Hiroshi Itsuki's song "Yozora" won the grand prix award at the 15th Japan Record Awards in 1973. Shinichi Mori released the single "Erimo Misaki" in 1974. Although the song was composed by non-enka musician Takuro Yoshida, "Erimo Misaki" won the grand prix at the 16th Japan Record Awards that year. Harumi Miyako's song "Kita no Yado kara" also won the grand prix at the 18th Japan Record Awards in 1976. New enka singers, who debuted in the '70s, include Sayuri Ishikawa and Takashi Hosokawa who were both Michiya Mihashi's pupils.
After the breakup of Folk Crusaders in 1970, Kato gained success for his production works for other musicians, including Shigeru Izumiya, Mariya Takeuchi, and Takuro Yoshida. In particular, Sadistic Mika Band, the acclaimed project he started with his first wife Mika Fukui, received international success. Their 1974 album entitled "Kurofune (The Black Ship)" is regarded as one of the most significant Japanese rock albums of the mid-1970s. The group was disbanded and reassembled again several times, with new vocalists such as Yumi Matsutoya, Karen Kirishima, and Kaela Kimura.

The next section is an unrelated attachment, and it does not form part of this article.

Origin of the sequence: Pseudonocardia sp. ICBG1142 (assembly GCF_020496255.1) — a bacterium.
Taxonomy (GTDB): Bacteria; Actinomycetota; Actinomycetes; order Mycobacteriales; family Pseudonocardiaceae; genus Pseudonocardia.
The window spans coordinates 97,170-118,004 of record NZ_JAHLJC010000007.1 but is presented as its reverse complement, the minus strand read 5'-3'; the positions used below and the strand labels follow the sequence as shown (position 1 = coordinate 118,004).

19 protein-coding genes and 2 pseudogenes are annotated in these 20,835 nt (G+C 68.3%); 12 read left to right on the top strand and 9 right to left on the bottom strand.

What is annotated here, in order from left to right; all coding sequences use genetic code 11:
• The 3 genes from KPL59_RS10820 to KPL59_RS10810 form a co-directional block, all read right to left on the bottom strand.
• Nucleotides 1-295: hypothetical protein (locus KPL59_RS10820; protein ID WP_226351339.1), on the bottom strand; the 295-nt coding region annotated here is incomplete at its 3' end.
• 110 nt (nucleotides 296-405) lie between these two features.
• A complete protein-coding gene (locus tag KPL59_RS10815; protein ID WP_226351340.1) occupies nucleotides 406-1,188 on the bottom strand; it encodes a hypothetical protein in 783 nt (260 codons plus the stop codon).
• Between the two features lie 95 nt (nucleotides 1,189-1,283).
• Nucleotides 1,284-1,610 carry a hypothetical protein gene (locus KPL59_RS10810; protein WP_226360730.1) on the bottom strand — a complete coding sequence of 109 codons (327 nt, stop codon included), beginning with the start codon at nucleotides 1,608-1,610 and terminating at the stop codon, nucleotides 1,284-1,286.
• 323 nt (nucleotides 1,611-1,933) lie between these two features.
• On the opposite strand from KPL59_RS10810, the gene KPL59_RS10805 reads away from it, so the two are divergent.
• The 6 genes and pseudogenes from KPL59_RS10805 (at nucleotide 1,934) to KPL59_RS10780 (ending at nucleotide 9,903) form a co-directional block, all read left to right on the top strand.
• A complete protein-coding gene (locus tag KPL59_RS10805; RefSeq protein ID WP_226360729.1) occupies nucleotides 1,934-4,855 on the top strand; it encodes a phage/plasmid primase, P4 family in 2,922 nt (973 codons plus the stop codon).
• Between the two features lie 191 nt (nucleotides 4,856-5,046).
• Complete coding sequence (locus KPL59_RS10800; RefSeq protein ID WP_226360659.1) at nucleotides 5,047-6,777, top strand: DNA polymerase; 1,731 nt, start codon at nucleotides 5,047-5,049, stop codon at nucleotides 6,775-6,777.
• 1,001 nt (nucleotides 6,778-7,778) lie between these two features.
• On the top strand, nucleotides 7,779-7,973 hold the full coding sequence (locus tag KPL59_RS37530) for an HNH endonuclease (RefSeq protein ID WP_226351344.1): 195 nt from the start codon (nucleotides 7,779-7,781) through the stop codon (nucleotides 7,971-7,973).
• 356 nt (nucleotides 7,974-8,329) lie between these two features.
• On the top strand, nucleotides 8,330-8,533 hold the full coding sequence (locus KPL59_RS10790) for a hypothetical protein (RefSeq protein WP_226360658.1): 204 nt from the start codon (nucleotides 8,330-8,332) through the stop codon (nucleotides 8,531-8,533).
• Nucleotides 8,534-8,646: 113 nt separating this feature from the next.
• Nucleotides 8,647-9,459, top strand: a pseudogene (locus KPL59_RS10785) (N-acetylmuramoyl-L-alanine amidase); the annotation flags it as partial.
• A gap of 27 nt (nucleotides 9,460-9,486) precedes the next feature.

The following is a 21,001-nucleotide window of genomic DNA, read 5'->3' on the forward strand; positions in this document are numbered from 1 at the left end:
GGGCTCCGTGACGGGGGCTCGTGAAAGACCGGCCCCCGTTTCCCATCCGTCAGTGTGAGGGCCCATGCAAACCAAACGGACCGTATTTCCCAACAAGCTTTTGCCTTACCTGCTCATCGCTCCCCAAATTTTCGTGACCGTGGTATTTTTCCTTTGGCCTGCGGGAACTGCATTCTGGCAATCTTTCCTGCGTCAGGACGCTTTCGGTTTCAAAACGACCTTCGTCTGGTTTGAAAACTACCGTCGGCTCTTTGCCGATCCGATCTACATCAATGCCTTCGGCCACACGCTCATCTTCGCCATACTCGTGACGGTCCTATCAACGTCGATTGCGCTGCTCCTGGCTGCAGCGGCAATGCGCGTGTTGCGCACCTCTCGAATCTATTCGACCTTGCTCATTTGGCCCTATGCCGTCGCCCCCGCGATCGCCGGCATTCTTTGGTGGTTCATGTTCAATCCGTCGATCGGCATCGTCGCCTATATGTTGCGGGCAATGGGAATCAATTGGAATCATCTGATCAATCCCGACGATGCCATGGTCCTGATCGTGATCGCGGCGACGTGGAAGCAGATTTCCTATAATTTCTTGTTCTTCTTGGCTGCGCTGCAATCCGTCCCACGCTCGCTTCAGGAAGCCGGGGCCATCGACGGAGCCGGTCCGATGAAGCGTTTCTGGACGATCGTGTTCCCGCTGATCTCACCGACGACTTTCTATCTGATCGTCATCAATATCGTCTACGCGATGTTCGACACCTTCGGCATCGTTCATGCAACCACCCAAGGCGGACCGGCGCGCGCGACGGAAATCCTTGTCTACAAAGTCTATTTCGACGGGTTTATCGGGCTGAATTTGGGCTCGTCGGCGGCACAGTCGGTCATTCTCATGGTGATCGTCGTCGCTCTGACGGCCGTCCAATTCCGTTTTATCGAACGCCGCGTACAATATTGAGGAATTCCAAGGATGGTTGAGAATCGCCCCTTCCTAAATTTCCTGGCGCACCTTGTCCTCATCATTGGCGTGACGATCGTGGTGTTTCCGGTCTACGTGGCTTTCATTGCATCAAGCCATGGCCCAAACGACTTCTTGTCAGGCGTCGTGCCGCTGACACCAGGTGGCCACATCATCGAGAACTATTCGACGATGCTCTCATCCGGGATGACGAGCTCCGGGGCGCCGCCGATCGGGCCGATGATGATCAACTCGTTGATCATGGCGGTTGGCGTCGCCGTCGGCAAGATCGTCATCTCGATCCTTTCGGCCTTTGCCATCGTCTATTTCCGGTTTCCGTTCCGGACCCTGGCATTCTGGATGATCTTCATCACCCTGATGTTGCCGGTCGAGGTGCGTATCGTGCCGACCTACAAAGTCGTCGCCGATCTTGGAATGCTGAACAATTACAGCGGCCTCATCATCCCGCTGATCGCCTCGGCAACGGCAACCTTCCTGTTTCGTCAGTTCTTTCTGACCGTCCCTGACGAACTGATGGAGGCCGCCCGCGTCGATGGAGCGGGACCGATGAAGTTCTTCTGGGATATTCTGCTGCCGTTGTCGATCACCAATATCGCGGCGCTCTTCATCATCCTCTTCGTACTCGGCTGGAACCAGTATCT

His debut at "Kōhaku Uta Gassen" was in 1968, singing "Hana To Chō". His 1974 Japan Record Award-winning song "Erimo Misaki" was composed by Takuro Yoshida. His 1982 song "Fuyu no Riviera" was composed by Eiichi Ohtaki, former member of Happy End. His song "Ofukuro san" was covered by Sharam Q in their 1997 album "Sharam Q no Enka no Hanamichi". His 2003 song "Ōkami Tachi no Tōboe" was written and composed by Tsuyoshi Nagabuchi. His 2004 song "Saraba Seishun no Kageyo" was written by Izumi Sakai.